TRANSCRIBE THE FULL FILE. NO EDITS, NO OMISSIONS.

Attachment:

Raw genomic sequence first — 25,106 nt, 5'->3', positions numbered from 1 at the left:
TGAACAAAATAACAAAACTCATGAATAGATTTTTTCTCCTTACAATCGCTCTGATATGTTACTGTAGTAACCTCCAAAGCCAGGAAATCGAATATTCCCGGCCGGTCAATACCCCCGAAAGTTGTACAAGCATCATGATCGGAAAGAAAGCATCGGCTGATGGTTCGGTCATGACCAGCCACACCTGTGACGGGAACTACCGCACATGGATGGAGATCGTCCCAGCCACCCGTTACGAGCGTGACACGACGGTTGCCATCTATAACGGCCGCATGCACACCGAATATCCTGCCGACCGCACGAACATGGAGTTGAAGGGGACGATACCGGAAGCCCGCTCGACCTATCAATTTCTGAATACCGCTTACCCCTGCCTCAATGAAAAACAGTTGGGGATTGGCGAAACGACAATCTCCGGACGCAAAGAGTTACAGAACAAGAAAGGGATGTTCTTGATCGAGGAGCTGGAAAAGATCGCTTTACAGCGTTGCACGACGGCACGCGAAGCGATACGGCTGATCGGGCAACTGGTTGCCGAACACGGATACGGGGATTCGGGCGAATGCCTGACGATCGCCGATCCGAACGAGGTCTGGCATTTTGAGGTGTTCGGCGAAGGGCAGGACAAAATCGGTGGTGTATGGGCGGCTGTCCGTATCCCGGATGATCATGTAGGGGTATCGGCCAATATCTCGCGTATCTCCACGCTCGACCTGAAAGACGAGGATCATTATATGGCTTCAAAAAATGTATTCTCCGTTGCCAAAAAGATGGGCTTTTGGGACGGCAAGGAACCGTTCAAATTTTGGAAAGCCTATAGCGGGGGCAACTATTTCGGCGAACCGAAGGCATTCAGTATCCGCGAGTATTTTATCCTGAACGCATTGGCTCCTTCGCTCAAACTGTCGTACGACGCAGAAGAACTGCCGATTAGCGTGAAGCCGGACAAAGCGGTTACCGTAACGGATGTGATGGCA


Raw genomic sequence first — 25,106 nt, 5'->3', positions numbered from 1 at the left:
TGAACAAAATAACAAAACTCATGAATAGATTTTTTCTCCTTACAATCGCTCTGATATGTTACTGTAGTAACCTCCAAAGCCAGGAAATCGAATATTCCCGGCCGGTCAATACCCCCGAAAGTTGTACAAGCATCATGATCGGAAAGAAAGCATCGGCTGATGGTTCGGTCATGACCAGCCACACCTGTGACGGGAACTACCGCACATGGATGGAGATCGTCCCAGCCACCCGTTACGAGCGTGACACGACGGTTGCCATCTATAACGGCCGCATGCACACCGAATATCCTGCCGACCGCACGAACATGGAGTTGAAGGGGACGATACCGGAAGCCCGCTCGACCTATCAATTTCTGAATACCGCTTACCCCTGCCTCAATGAAAAACAGTTGGGGATTGGCGAAACGACAATCTCCGGACGCAAAGAGTTACAGAACAAGAAAGGGATGTTCTTGATCGAGGAGCTGGAAAAGATCGCTTTACAGCGTTGCACGACGGCACGCGAAGCGATACGGCTGATCGGGCAACTGGTTGCCGAACACGGATACGGGGATTCGGGCGAATGCCTGACGATCGCCGATCCGAACGAGGTCTGGCATTTTGAGGTGTTCGGCGAAGGGCAGGACAAAATCGGTGGTGTATGGGCGGCTGTCCGTATCCCGGATGATCATGTAGGGGTATCGGCCAATATCTCGCGTATCTCCACGCTCGACCTGAAAGACGAGGATCATTATATGGCTTCAAAAAATGTATTCTCCGTTGCCAAAAAGATGGGCTTTTGGGACGGCAAGGAACCGTTCAAATTTTGGAAAGCCTATAGCGGGGGCAACTATTTCGGCGAACCGAAGGCATTCAGTATCCGCGAGTATTTTATCCTGAACGCATTGGCTCCTTCGCTCAAACTGTCGTACGACGCAGAAGAACTGCCGATTAGCGTGAAGCCGGACAAAGCGGTTACCGTAACGGATGTGATGGCA